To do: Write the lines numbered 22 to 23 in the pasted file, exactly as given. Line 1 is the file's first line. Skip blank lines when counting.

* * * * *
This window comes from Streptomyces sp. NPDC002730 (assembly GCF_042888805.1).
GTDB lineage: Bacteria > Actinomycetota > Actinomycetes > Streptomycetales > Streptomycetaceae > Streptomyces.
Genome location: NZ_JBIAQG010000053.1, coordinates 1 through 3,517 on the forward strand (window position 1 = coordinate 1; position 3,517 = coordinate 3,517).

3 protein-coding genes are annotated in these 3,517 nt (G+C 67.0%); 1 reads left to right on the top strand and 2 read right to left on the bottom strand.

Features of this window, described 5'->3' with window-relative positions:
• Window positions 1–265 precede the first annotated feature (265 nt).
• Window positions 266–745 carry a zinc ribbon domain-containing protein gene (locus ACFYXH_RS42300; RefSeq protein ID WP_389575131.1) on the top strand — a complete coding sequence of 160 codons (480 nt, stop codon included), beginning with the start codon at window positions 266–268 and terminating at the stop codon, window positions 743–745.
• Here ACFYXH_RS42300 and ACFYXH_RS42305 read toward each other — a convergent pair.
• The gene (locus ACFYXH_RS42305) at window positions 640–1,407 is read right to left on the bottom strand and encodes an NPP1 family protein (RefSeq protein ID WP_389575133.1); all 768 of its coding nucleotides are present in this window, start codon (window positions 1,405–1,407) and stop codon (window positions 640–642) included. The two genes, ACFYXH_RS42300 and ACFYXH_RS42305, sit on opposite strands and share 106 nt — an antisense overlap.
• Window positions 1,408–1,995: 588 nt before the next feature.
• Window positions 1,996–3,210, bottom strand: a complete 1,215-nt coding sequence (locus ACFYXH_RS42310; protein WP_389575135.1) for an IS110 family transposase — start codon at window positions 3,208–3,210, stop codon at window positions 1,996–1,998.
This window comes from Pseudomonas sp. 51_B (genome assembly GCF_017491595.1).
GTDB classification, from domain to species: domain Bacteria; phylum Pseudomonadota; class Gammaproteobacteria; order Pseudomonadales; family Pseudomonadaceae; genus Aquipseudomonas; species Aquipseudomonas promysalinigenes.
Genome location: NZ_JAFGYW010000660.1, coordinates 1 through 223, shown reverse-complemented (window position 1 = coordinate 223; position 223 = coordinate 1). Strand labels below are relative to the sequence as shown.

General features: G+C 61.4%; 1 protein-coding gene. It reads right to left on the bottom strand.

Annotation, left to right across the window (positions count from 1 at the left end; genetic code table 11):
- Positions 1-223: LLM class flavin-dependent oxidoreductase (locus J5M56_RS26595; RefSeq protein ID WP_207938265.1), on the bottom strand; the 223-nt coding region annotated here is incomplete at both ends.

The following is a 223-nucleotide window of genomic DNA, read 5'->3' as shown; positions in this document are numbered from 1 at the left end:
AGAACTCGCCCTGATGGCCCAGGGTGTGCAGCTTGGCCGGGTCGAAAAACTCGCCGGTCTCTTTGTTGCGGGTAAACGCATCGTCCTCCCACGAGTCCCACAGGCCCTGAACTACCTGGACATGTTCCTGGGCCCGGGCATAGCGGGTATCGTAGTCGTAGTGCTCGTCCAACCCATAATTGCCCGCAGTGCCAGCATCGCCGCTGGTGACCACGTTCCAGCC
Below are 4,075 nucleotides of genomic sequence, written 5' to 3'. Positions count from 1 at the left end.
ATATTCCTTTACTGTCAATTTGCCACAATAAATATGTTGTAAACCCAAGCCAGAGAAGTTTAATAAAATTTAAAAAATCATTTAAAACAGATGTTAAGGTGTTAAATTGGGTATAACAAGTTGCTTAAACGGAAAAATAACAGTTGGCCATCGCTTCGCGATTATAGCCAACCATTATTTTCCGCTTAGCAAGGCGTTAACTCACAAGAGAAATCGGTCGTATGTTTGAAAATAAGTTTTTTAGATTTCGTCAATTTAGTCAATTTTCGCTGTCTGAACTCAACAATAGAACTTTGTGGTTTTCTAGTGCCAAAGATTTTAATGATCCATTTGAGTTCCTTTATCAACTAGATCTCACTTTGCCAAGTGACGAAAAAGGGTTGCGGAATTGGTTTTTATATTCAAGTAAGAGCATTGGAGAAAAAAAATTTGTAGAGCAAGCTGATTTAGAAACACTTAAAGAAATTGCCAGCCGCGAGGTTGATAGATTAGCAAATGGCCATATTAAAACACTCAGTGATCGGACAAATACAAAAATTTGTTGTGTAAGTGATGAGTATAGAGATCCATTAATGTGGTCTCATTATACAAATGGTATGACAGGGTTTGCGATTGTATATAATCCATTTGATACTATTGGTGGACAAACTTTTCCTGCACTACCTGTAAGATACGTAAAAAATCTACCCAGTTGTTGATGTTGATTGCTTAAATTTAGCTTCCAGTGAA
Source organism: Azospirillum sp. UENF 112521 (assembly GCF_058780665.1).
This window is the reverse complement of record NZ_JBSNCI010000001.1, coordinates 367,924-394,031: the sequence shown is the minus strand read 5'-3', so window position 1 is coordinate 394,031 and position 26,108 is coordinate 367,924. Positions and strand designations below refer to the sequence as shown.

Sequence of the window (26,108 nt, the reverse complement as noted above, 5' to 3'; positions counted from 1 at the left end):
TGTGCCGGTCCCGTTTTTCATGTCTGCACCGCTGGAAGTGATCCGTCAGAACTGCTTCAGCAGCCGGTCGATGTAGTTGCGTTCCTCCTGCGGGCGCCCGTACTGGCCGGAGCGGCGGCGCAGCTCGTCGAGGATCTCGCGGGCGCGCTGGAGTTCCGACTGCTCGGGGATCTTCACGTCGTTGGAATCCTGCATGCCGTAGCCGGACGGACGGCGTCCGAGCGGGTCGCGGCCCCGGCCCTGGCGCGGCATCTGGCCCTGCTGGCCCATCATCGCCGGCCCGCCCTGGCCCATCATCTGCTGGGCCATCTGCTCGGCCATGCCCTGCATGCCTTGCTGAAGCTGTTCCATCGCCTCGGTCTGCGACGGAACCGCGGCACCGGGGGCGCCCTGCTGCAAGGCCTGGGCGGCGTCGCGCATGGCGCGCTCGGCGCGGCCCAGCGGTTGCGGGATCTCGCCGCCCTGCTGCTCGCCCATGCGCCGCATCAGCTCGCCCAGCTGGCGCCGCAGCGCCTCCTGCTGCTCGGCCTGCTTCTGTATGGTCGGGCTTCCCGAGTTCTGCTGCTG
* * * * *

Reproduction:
Source organism: Azospirillum sp. UENF 112521 (assembly GCF_058780665.1).
This window is the reverse complement of record NZ_JBSNCI010000001.1, coordinates 367,924-394,031: the sequence shown is the minus strand read 5'-3', so window position 1 is coordinate 394,031 and position 26,108 is coordinate 367,924. Positions and strand designations below refer to the sequence as shown.